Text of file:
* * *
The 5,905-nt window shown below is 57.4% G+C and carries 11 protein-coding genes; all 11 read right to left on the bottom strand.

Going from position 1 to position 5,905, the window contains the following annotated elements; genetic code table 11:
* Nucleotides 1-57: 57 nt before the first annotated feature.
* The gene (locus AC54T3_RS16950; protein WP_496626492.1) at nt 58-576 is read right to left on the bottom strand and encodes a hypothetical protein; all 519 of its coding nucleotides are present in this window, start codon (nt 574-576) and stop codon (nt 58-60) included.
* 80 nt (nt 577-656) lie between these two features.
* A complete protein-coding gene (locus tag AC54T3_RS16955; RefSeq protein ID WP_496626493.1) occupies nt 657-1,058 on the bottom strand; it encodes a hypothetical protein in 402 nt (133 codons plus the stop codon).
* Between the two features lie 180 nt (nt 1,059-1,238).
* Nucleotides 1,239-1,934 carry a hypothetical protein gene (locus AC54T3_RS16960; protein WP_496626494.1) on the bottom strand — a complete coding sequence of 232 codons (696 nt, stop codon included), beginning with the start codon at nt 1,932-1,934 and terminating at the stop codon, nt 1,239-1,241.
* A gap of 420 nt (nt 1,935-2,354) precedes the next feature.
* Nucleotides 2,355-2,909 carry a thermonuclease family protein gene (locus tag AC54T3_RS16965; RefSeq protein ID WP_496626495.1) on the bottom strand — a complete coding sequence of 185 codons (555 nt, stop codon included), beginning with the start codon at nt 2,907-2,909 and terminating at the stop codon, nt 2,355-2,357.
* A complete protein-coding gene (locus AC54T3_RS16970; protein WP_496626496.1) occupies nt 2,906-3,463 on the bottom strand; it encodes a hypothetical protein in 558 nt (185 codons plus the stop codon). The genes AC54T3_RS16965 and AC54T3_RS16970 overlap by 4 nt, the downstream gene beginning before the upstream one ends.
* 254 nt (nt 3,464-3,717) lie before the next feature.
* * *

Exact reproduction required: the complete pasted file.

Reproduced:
The 5,905-nt window shown below is 57.4% G+C and carries 11 protein-coding genes; all 11 read right to left on the bottom strand.

Going from position 1 to position 5,905, the window contains the following annotated elements; genetic code table 11:
* Nucleotides 1-57: 57 nt before the first annotated feature.
* The gene (locus AC54T3_RS16950; protein WP_496626492.1) at nt 58-576 is read right to left on the bottom strand and encodes a hypothetical protein; all 519 of its coding nucleotides are present in this window, start codon (nt 574-576) and stop codon (nt 58-60) included.
* 80 nt (nt 577-656) lie between these two features.
* A complete protein-coding gene (locus tag AC54T3_RS16955; RefSeq protein ID WP_496626493.1) occupies nt 657-1,058 on the bottom strand; it encodes a hypothetical protein in 402 nt (133 codons plus the stop codon).
* Between the two features lie 180 nt (nt 1,059-1,238).
* Nucleotides 1,239-1,934 carry a hypothetical protein gene (locus AC54T3_RS16960; protein WP_496626494.1) on the bottom strand — a complete coding sequence of 232 codons (696 nt, stop codon included), beginning with the start codon at nt 1,932-1,934 and terminating at the stop codon, nt 1,239-1,241.
* A gap of 420 nt (nt 1,935-2,354) precedes the next feature.
* Nucleotides 2,355-2,909 carry a thermonuclease family protein gene (locus tag AC54T3_RS16965; RefSeq protein ID WP_496626495.1) on the bottom strand — a complete coding sequence of 185 codons (555 nt, stop codon included), beginning with the start codon at nt 2,907-2,909 and terminating at the stop codon, nt 2,355-2,357.
* A complete protein-coding gene (locus AC54T3_RS16970; protein WP_496626496.1) occupies nt 2,906-3,463 on the bottom strand; it encodes a hypothetical protein in 558 nt (185 codons plus the stop codon). The genes AC54T3_RS16965 and AC54T3_RS16970 overlap by 4 nt, the downstream gene beginning before the upstream one ends.
* 254 nt (nt 3,464-3,717) lie before the next feature.